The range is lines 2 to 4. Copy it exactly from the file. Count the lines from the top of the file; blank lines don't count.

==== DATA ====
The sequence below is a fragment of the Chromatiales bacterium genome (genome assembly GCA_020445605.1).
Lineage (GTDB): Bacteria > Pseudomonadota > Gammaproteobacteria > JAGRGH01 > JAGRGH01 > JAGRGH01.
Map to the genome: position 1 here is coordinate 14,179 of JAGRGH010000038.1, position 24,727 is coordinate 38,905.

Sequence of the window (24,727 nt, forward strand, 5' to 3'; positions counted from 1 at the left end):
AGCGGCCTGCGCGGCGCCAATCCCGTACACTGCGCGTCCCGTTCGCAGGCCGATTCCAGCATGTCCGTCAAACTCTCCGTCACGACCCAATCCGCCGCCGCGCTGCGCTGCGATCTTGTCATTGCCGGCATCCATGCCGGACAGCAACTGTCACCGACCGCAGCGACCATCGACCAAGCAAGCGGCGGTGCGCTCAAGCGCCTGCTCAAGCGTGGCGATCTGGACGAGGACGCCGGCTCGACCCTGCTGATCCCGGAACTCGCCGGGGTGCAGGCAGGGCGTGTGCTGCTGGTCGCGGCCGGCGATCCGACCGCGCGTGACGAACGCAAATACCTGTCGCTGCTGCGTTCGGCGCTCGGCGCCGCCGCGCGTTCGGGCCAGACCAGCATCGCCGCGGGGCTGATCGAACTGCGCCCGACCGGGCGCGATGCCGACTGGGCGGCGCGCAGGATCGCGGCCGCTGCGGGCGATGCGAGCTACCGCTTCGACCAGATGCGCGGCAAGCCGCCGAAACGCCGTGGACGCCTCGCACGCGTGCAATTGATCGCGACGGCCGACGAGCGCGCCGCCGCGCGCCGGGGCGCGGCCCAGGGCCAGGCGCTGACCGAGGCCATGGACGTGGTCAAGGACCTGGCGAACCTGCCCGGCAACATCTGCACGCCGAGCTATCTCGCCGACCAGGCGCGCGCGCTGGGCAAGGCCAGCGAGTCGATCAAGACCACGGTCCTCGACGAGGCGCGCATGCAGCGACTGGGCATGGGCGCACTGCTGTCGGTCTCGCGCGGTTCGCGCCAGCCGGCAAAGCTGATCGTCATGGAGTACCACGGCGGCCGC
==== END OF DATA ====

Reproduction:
Lineage (GTDB): Bacteria > Pseudomonadota > Gammaproteobacteria > JAGRGH01 > JAGRGH01 > JAGRGH01.
Map to the genome: position 1 here is coordinate 14,179 of JAGRGH010000038.1, position 24,727 is coordinate 38,905.

Sequence of the window (24,727 nt, forward strand, 5' to 3'; positions counted from 1 at the left end):